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Poverty among the Rural Elderly (1906)

Although the state guaranteed a modicum of social security for its citizens, local communities were often responsible for the care of the poor, destitute and mendicant. Here, we see a conflict among local officials, the state, and local citizens themselves over the entitlement of an impoverished family to communal support.

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The parish poor man Specht in Kunzendorf near Marienburg, who lives with his wife and daughter in the poor house and collects 10.55 marks a month disability pension, has repeatedly appeared to ask for aid, though unfortunately without success. The party comrades from Elbingen eventually looked after the poor family and lodged a complaint against the local poor association [Ortsarmenverband] with the district committee and, through the latter, finally with the district president [Regierungspräsident] in Danzig. The following decision was received from the Regierungspräsident:

The Regierungspräsident
Submission No. A. 3873.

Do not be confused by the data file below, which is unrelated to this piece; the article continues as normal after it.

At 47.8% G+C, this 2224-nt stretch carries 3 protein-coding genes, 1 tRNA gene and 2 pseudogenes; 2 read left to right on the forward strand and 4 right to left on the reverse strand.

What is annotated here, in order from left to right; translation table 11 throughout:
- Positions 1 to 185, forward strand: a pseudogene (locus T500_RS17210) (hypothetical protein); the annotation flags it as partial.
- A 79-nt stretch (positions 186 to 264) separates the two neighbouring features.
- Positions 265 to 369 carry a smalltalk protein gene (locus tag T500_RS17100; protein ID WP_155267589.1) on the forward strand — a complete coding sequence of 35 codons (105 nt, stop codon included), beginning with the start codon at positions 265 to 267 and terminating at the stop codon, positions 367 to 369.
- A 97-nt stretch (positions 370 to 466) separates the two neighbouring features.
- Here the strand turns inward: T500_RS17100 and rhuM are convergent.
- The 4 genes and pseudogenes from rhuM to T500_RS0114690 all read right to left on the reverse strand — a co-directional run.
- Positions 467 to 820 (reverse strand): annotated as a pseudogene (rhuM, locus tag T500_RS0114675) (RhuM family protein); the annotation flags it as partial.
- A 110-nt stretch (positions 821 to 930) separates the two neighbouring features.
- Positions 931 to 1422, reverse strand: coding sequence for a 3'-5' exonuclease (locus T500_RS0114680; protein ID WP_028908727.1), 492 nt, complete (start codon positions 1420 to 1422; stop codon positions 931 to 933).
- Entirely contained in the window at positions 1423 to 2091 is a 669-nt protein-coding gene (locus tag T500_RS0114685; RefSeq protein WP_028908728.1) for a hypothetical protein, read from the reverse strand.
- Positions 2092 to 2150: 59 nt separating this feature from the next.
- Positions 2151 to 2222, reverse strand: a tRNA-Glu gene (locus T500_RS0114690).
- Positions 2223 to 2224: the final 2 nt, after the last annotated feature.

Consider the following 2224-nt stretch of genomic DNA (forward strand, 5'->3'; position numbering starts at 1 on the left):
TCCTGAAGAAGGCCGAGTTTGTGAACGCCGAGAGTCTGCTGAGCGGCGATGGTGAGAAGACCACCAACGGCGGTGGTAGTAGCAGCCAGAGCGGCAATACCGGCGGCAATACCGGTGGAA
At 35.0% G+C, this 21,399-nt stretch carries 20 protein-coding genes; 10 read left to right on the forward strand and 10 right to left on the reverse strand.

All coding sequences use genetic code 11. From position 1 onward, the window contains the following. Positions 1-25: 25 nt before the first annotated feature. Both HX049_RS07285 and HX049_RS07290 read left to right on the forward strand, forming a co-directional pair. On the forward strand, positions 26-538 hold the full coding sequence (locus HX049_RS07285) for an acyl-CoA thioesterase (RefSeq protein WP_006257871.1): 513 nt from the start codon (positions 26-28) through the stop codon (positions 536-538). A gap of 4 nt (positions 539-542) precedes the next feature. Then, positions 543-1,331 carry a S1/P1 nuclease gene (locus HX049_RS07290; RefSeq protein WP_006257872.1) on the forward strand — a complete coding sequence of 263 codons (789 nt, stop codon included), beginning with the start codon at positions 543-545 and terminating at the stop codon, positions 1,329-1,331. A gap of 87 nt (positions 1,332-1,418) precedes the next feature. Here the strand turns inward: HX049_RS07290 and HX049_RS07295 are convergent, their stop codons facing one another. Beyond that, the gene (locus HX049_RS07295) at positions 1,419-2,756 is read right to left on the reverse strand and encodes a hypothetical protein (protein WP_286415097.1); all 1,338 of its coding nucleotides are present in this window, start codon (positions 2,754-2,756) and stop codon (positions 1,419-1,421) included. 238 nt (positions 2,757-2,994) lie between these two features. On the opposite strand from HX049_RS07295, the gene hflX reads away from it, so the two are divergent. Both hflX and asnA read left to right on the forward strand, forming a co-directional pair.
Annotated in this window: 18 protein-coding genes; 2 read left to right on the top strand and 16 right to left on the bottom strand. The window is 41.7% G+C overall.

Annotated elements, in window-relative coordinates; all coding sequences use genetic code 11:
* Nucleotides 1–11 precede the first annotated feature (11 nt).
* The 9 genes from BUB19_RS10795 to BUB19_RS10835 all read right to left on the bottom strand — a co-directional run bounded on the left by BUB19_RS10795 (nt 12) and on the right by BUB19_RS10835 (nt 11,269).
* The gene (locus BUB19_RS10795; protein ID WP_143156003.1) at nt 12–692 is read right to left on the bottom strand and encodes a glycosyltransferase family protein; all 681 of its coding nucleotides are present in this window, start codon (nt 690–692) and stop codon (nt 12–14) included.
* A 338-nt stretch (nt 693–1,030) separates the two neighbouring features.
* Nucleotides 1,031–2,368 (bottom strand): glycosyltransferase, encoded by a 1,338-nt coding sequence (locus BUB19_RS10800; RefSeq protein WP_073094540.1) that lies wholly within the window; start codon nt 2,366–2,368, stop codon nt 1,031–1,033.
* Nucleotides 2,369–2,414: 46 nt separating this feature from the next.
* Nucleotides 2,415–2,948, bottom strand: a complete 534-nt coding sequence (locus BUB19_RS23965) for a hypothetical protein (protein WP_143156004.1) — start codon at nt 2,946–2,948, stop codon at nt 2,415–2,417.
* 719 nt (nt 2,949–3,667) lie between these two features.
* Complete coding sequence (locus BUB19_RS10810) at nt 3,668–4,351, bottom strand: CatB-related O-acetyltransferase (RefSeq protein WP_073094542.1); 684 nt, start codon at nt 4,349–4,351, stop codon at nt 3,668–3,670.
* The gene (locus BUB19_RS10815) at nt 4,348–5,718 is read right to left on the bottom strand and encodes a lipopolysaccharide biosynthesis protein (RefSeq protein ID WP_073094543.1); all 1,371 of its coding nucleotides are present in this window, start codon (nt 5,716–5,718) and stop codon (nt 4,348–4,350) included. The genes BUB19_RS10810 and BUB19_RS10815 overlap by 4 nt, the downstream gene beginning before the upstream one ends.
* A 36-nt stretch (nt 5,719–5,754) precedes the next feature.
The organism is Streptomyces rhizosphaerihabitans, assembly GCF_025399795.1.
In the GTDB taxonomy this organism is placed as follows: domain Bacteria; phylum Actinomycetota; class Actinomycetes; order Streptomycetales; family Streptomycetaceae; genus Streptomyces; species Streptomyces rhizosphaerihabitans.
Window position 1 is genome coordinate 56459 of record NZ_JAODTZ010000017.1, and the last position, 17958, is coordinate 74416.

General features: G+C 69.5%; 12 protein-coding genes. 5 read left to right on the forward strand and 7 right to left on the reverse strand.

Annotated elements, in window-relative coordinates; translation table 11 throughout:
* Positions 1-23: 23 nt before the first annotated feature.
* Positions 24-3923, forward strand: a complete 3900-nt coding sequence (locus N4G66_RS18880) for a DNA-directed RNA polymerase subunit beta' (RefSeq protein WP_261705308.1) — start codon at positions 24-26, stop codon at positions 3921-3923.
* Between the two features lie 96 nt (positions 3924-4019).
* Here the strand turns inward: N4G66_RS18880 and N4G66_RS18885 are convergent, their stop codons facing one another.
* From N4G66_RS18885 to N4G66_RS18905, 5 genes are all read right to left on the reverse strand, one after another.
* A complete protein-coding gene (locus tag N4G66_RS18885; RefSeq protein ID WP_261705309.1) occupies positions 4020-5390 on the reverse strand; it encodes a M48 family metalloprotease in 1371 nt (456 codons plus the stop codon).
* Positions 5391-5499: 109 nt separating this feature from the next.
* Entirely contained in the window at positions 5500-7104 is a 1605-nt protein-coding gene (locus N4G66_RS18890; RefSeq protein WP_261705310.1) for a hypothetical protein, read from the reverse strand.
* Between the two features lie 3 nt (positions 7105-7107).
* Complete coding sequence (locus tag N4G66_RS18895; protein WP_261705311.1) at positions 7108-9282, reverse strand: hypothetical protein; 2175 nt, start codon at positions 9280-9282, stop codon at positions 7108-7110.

Danzig, August 19, 1906

According to our investigation, you are not as infirm as you make yourself out to be. Last summer you went on a trip to Westphalia to visit your children, and you endured the strains of that trip well. Your wife is also still quite robust and able to earn an average income of 50 pfennig a day.

You could earn the same yourself, if you so desired, since fully disabled residents of the poor house are currently still earning 70 pfennig a day.

With a pension of 10.55 marks, the earnings from working, and the support of the community through free housing and fire wood, as well as a little gardening plot, you and your wife could most certainly get by, especially since you can easily find suitable work, given the worker shortage in the countryside.

Living with you, and with your consent, however, is your work-shy, adult daughter Christine, who, according to the attestation of seven doctors, is healthy – merely faking –and who lives in the poor house without justification and is supported by you. Should she fail to engage in some kind of work, I will take steps to have her placed in a workhouse.

Moreover, you are not 68, as you indicate in your complaint, but only 63, and your wife is not 65, but 63. For all the above reasons, I therefore reject your complaint against the Landrat [district president], the Amtsvorsteher [chief district official], and the Gemeindevorsteher [parish magistrate] as without merit.

v. Krtozky

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